# Frattini subgroup is ACIC

This fact is related to the problem of realization related to the following subgroup-defining function: Frattini subgroup
Realization problems are usually about which groups can be realized as subgroups/quotients related to a subgroup-defining function.
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## Statement

### Verbal statement

The Frattini subgroup of a finite group (or more generally, of a group where every proper subgroup is contained in a maximal subgroup)is an ACIC-group.

### Symbolic statement

Let $G$ be a finite group (or more generally, a group where every subgroup is contained in a maximal subgroup), and $H = \Phi(G)$ be its Frattini subgroup. Then, $H$ is an ACIC-group: whenever $K$ is an automorph-conjugate subgroup of $H$, $K$ is characteristic in $H$.

## Definitions used

### Frattini subgroup

Further information: Frattini subgroup

The Frattini subgroup of a group is defined as the intersection of all its maximal subgroups.

### Group where every subgroup is contained in a maximal subgroup

For infinite groups, it could happen that there are no maximal subgroups, and it could also happen that not every proper subgroup is a maximal subgroup. The proof we give here does not work for such groups. We require our group to have the property that every proper subgroup is contained in a maximal subgroup.

This property is satisfied by finite groups, and more generally, by slender groups (the equivalent in group theory of Noetherian ring: a group where every subgroup is finitely generated).

### Automorph-conjugate subgroup

Further information: automorph-conjugate subgroup

A subgroup $K$ in a group $H$ is automorph-conjugate if for any automorphism $\sigma$ of $H$, $K$ and $\sigma(K)$ are conjugate.

Any characteristic subgroup is automorph-conjugate.

### ACIC-group

Further information: ACIC-group

An ACIC-group is a group in which every automorph-conjugate subgroup is characteristic. Equivalently, every automorph-conjugate subgroup is normal (The two ar eequivalent because normal automorph-conjugate subgroups are characteristic).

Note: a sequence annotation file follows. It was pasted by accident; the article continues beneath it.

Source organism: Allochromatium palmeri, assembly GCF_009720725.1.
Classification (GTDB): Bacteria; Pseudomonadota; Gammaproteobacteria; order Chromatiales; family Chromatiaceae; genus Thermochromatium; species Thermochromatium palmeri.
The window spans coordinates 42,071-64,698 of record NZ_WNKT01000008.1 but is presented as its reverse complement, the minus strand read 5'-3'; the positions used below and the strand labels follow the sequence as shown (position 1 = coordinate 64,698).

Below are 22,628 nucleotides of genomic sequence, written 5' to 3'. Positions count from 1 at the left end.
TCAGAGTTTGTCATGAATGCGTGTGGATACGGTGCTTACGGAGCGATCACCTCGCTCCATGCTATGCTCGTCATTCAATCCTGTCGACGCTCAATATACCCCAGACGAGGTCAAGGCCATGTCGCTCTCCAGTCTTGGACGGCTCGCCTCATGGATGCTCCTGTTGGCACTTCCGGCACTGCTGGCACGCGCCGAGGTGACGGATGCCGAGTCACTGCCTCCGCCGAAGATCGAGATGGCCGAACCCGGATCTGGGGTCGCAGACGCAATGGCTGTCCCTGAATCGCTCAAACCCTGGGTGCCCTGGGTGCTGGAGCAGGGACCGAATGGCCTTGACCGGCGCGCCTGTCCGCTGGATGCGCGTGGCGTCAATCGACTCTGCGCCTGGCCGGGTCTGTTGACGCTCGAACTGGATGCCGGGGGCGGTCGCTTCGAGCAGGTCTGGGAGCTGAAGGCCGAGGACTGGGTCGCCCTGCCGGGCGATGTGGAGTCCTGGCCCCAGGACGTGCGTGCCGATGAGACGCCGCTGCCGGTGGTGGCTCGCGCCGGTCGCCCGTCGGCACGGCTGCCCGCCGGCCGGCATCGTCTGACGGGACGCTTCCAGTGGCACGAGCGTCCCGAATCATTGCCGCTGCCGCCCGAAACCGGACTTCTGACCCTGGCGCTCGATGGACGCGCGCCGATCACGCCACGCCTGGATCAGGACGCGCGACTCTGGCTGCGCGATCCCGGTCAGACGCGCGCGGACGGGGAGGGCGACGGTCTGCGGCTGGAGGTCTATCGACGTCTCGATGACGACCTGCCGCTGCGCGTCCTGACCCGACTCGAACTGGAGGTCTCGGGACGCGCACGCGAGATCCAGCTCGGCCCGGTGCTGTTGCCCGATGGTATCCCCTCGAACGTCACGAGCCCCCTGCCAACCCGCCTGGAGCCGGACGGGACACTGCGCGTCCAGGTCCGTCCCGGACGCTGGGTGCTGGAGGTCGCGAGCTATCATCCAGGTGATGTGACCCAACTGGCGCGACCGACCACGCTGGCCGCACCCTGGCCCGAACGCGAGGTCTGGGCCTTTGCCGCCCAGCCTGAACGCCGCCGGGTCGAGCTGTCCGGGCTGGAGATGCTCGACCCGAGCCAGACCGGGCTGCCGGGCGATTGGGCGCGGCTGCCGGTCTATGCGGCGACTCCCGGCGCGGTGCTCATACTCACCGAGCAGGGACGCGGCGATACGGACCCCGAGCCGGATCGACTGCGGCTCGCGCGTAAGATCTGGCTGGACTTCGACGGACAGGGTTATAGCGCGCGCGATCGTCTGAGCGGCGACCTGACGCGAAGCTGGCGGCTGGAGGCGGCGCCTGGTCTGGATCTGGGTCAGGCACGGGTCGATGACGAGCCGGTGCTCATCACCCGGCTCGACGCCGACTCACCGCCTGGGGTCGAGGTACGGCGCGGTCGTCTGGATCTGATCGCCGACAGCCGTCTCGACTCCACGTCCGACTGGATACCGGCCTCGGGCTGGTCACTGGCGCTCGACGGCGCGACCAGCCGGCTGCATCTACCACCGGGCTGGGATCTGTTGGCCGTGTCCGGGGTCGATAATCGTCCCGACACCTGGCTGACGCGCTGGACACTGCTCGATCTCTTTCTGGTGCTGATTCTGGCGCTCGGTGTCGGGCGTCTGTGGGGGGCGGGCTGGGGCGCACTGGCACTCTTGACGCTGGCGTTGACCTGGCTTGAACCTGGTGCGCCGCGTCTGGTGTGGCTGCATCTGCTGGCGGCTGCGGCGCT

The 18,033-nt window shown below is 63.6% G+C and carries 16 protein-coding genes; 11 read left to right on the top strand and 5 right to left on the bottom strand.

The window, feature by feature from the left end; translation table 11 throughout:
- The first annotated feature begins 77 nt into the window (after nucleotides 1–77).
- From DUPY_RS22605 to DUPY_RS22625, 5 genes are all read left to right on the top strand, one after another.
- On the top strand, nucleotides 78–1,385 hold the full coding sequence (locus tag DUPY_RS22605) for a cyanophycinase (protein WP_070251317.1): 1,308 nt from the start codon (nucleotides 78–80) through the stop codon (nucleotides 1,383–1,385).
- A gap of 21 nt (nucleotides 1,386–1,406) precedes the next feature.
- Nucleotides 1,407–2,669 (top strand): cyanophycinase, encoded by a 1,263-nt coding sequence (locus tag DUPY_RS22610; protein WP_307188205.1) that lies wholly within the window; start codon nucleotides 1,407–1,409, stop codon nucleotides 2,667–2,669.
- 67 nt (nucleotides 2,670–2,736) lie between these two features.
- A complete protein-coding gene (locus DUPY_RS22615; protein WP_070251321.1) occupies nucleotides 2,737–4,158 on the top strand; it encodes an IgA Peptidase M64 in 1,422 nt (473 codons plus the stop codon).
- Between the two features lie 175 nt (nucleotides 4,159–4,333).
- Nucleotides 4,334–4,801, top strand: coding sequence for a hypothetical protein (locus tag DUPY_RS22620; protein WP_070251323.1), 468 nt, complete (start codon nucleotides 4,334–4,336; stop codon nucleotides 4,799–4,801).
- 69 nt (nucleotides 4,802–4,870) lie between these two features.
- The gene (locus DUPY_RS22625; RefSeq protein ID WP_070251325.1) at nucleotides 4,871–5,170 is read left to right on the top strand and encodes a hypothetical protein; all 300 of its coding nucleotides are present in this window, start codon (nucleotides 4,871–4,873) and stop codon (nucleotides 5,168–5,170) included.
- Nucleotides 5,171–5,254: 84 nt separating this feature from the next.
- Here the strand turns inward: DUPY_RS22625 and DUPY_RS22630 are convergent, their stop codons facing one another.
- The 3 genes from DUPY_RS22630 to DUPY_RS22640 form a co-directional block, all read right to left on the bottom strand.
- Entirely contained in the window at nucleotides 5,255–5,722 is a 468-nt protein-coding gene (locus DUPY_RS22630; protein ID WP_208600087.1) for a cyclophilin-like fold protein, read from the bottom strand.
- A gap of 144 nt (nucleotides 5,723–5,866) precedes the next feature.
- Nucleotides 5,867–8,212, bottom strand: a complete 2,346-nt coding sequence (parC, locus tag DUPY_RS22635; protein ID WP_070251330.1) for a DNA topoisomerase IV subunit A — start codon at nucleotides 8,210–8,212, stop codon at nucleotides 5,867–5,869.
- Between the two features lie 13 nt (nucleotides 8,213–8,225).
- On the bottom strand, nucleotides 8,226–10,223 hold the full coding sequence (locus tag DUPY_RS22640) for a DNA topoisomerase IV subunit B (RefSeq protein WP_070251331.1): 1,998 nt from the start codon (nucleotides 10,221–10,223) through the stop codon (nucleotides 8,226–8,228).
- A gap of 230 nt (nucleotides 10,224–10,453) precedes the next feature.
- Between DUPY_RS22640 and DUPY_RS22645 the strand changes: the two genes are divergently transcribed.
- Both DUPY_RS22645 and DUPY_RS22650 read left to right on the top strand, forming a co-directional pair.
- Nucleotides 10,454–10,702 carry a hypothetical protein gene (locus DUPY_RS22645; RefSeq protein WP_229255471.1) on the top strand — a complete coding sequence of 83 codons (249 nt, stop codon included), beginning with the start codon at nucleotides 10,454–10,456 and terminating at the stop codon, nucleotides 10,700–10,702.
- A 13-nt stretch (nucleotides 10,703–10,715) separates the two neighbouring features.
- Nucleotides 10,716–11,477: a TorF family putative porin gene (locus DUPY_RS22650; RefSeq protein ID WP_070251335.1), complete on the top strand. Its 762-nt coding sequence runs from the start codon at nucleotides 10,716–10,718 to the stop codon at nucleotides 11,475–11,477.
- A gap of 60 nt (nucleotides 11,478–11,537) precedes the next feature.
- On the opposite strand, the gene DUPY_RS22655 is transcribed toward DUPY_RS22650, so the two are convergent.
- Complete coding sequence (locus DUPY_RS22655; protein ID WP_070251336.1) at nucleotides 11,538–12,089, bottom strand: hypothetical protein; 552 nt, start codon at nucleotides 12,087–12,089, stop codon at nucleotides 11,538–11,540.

## Facts used

The proof is a generalized version of Frattini's argument.

## Generalizations

### To Frattini-embedded normal subgroups

Further information: Frattini-embedded normal-realizable implies ACIC The result generalizes to the following result for arbitrary groups (with no finiteness assumptions): any Frattini-embedded normal subgroup of a group is ACIC. A Frattini-embedded normal subgroup is a normal subgroup whose product with any proper subgroup is proper.

## Proof

Given: $G$ a group with the property that every proper subgroup is contained in a maximal subgroup, and $H = \Phi(G)$. $K$ is an automorph-conjugate subgroup of $H$.

To prove: $K$ is a normal subgroup of $H$

Proof: We will in fact show that $K$ is normal in $G$. Normality in $H$ will then follow.

### Frattini's argument step

Further information: Frattini's argument

We first show that $HN_G(K) = G$. This part is called the Frattini's argument. It only uses the hypothesis that $K$ is automorph-conjugate in $H$ and $H$ is normal in $G$.

Suppose $g \in G$ is any element. Then, since $H$ is normal in $G$, conjugation by $g$ restricts to an automorphism of $H$. Thus, $K$ and $gKg^{-1}$ are related via an automorphism in $H$.

Using the hypothesis that $K$ is automorph-conjugate inside $H$, we see that there exists $h \in H$ such that $gKg^{-1} = hKh^{-1}$. Hence, the element $h^{-1}g$ lies in the normalizer $N_G(K)$. Rearranging, we see that any element of $G$ can be written as a product of an element of $H$ and an element of $N_G(K)$. So $G = HN_G(K)$.

### Clinching step

This part uses the assumption we made about $G$ (that every proper subgroup is contained in a maximal subgroup) and the fact that $H$ is the Frattini subgroup of $G$.

We assume that $N_G(K) \ne G$ and obtain a contradiction. If $N_G(K) \ne G$, i.e. it is a proper subgroup, then by hypothesis it is contained in some maximal subgroup $M$. By definition of Frattini subgrou, $H = \Phi(G) \le M$. So $HN_G(K) \le M$, yielding $G \le M$, a contradiction.

Thus, $N_G(K) = G$, hence $K$ is normal in $G$.